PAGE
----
Martha Foster Crawford

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Martha Foster Crawford
Martha Foster Crawford.jpg
BornMartha Elizabeth Foster
January 28, 1830
Jasper County, Georgia, U.S.
Died1909
Liaoning, China
Occupationwriter, missionary
LanguageEnglish
Alma materMessopotamia Girls' Seminary, Eutaw, Alabama
Genremissionary
Spouse
Tarlton P. Crawford (m. 1851)

Martha Foster Crawford (January 28, 1830 -1909) was an American writer and missionary to China (1852–1909).[1] She was the first foreign missionary from Alabama.[2] Her parents were the deacon, John Lovelace Savidge Foster, and Susanna Hollifield Foster.[3] In 1851, shortly before she became a missionary to China, she married Tarleton Perry Crawford, whom she had known for three weeks. They arrived in Shanghai in March 1852.[4] During their marriage, they adopted two children.[1]

Crawford wrote several books and diaries. Zao yang fan shu (Foreign Cookery in Chinese; 1866) was the first Chinese-language Western cookbook published in Shanghai.

Early years and education[edit]

Martha Elizabeth Foster was born in Jasper County, Georgia, January 28, 1830. She was one of ten children, six boys and four girls. While a child, the family removed to Tuscaloosa, Alabama. She was educated in the common schools and Messopotamia Girls' Seminary at Eutaw, Alabama. She prepared herself for the occupation of schoolteacher. At the age of 15, she was converted, having been the child of a deeply religious family of Baptist faith.

Career[edit]

Missionary[edit]

At 19 years of age, Foster expressed a great desire to become a foreign missionary. About this time, one Tarlton P. Crawford went to Richmond, Virginia, to be examined and secure appointment by missionary board to serve in foreign fields. He expressed a desire to find and marry some woman who wanted to be a missionary. The next day, the secretary received a letter asking the board to appoint Miss Foster to Chinese missionary work. The secretary showed the letter to Mr. Crawford. He set out at once to find the young lady. He found her teaching in a neighboring village, boarding at the village hotel, kept by a Baptist, who introduced the two. In three weeks, they were married. Before leaving for China, they visited 50 churches of the Baptist association, upon which they depended for support.[5]

Mr. Crawford was appointed by the F. M. B. of the Southern Baptist Convention in 1851 a missionary to Shanghai. They sailed from New York, November 17, 1851, via Cape of Good Hope, arriving March 30, 1852.[4] After a rough passage, they landed in Hong Kong in 102 days. From there, they proceeded up the coast of China to Shanghai, by schooner, in 17 days. The mission board bore all expenses. At the end of 12 years, the Crawfords went into Shantung province. They labored there for 30 years with two other missionaries. In 1893, they went to Tai An Foo at the foot of Tai San.[5]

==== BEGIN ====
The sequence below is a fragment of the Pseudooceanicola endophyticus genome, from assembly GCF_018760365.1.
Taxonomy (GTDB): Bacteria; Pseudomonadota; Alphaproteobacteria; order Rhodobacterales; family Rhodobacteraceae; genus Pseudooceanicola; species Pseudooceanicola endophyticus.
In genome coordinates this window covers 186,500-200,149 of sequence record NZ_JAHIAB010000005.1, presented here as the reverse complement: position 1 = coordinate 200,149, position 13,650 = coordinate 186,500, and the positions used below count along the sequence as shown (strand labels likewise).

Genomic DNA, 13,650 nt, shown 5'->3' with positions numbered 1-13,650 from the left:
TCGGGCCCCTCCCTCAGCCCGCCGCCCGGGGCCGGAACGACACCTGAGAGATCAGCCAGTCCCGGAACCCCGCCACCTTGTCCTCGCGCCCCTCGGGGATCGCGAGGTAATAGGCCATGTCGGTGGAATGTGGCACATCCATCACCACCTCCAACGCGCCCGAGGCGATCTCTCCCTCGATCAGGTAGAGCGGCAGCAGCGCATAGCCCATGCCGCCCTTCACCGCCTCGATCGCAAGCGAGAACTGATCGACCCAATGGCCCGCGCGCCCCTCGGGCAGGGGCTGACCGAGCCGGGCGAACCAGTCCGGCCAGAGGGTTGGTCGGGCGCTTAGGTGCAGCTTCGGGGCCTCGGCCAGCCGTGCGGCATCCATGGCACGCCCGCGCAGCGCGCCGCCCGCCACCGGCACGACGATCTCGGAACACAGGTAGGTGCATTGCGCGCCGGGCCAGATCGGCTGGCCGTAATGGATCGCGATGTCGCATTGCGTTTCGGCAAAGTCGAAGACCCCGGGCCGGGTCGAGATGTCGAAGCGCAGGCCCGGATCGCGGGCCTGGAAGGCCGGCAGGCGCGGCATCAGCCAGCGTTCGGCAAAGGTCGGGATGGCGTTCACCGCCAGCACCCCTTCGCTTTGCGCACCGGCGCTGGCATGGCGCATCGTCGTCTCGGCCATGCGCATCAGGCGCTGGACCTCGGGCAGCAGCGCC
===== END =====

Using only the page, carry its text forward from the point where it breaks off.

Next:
Dr. Crawford spent nearly twelve years in Shanghai from the time of arrival, but their health became much impaired there, and so they moved to Tungchow-fu, Shantung, among the early settlers there. After spending thirty years there, and becoming convinced that Baptists could work more efficiently by putting more direct responsibility upon, the local churches instead of making them merely contributors to a Central Board, he with several others moved to the west of the province, in 1894, to Tai-an-fu, where he was laboring when the Boxer troubles arose.[4]

They returned to the U. S. in the autumn of 1900, after finding that they could not soon return to the interior, but their hearts were much in China, and they did so long to return to die in the land for which they had given their lives; and they had planned to be on the return sea voyage just at the time Mr. Crawford died. This was his fifth and her third visit to the U. S. during the fifty years they spent as missionaries.[4]

Writer[edit]

Crawford wrote several books and diaries. Zao yang fan shu (Foreign Cookery in Chinese; 1866) was the first Chinese-language Western cookbook published in Shanghai.[6]

Selected works[edit]

  • 18??, Shan-Tung province : our North-China mission field
  • Martha Foster Crawford diaries, 1846-1881
  • 1866, 造洋飯書. Zao yang fan shu
  • 1872, A story of three little girls
  • 1883, Discouragements and encouragements of the missionary situation in China : an excellent work for distribution by mission societies
  • 1888, A call to north China

References[edit]

  1. ^ a b Flynt & Berkley 1997, p. 352.
  2. ^ ProQuest 2008, p. 67.
  3. ^ "Martha Foster Crawford (1830–1909)". Alabama Women's Hall of Fame. Retrieved 25 November 2016.
  4. ^ a b c d American Presbyterian Mission 1872, p. 456.
  5. ^ a b Gougar 1905, pp. 264-66.
  6. ^ Swislocki 2009, p. 100.

Attribution[edit]

Bibliography[edit]

External links[edit]